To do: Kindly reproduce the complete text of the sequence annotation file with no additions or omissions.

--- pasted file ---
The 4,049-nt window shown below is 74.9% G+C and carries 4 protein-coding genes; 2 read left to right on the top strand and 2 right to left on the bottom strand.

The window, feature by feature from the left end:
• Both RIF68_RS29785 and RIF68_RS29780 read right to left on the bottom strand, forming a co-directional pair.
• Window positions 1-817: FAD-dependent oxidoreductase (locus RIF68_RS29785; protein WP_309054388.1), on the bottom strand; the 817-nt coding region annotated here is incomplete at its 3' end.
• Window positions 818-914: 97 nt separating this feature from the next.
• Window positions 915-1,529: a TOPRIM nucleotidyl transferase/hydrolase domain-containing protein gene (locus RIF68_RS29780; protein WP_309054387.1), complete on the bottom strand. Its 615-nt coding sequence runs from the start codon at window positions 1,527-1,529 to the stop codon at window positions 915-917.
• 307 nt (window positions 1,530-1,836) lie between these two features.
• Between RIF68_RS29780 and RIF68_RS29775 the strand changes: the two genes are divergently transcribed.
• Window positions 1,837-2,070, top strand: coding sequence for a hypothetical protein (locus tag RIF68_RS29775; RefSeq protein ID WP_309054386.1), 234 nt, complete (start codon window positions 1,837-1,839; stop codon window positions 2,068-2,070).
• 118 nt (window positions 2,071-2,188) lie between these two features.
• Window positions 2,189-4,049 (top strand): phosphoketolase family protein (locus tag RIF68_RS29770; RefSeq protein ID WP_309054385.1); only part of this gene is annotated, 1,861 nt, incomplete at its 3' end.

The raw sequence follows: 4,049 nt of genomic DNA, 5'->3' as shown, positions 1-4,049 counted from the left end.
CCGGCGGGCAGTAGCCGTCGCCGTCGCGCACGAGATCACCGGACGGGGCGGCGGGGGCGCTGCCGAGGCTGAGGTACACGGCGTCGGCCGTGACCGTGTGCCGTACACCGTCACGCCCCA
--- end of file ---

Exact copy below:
The 4,049-nt window shown below is 74.9% G+C and carries 4 protein-coding genes; 2 read left to right on the top strand and 2 right to left on the bottom strand.

The window, feature by feature from the left end:
• Both RIF68_RS29785 and RIF68_RS29780 read right to left on the bottom strand, forming a co-directional pair.
• Window positions 1-817: FAD-dependent oxidoreductase (locus RIF68_RS29785; protein WP_309054388.1), on the bottom strand; the 817-nt coding region annotated here is incomplete at its 3' end.
• Window positions 818-914: 97 nt separating this feature from the next.
• Window positions 915-1,529: a TOPRIM nucleotidyl transferase/hydrolase domain-containing protein gene (locus RIF68_RS29780; protein WP_309054387.1), complete on the bottom strand. Its 615-nt coding sequence runs from the start codon at window positions 1,527-1,529 to the stop codon at window positions 915-917.
• 307 nt (window positions 1,530-1,836) lie between these two features.
• Between RIF68_RS29780 and RIF68_RS29775 the strand changes: the two genes are divergently transcribed.
• Window positions 1,837-2,070, top strand: coding sequence for a hypothetical protein (locus tag RIF68_RS29775; RefSeq protein ID WP_309054386.1), 234 nt, complete (start codon window positions 1,837-1,839; stop codon window positions 2,068-2,070).
• 118 nt (window positions 2,071-2,188) lie between these two features.
• Window positions 2,189-4,049 (top strand): phosphoketolase family protein (locus tag RIF68_RS29770; RefSeq protein ID WP_309054385.1); only part of this gene is annotated, 1,861 nt, incomplete at its 3' end.

The raw sequence follows: 4,049 nt of genomic DNA, 5'->3' as shown, positions 1-4,049 counted from the left end.
CCGGCGGGCAGTAGCCGTCGCCGTCGCGCACGAGATCACCGGACGGGGCGGCGGGGGCGCTGCCGAGGCTGAGGTACACGGCGTCGGCCGTGACCGTGTGCCGTACACCGTCACGCCCCA